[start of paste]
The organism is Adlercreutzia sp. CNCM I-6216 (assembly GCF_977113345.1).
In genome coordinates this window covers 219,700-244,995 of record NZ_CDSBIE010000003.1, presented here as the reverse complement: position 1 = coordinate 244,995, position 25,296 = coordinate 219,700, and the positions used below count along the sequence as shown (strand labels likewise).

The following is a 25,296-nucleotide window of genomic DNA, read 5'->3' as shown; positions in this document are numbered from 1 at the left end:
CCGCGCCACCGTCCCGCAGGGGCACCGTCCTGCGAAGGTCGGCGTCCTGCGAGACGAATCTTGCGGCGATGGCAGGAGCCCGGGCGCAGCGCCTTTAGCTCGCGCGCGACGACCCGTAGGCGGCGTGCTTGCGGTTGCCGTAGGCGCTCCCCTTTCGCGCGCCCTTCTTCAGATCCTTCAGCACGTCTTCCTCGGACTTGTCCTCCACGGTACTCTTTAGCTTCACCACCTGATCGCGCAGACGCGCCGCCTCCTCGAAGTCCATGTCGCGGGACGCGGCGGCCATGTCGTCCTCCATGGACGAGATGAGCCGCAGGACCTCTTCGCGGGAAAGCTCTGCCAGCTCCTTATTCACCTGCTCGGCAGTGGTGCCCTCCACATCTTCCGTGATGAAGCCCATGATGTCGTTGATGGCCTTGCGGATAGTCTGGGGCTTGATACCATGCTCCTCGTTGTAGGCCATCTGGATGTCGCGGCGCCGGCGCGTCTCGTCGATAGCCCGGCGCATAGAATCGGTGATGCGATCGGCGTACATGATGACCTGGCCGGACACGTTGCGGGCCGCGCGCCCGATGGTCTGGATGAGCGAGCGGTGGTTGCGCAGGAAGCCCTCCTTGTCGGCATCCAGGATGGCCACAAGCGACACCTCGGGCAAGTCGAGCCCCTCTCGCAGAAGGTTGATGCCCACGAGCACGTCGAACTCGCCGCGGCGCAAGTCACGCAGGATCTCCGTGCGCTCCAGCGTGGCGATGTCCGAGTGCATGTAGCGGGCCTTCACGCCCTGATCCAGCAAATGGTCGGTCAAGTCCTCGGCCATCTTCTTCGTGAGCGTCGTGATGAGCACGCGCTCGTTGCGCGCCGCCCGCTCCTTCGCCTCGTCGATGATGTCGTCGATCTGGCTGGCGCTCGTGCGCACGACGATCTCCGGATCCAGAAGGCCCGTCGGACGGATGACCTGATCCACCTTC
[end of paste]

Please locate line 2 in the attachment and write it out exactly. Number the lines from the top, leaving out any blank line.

In genome coordinates this window covers 219,700-244,995 of record NZ_CDSBIE010000003.1, presented here as the reverse complement: position 1 = coordinate 244,995, position 25,296 = coordinate 219,700, and the positions used below count along the sequence as shown (strand labels likewise).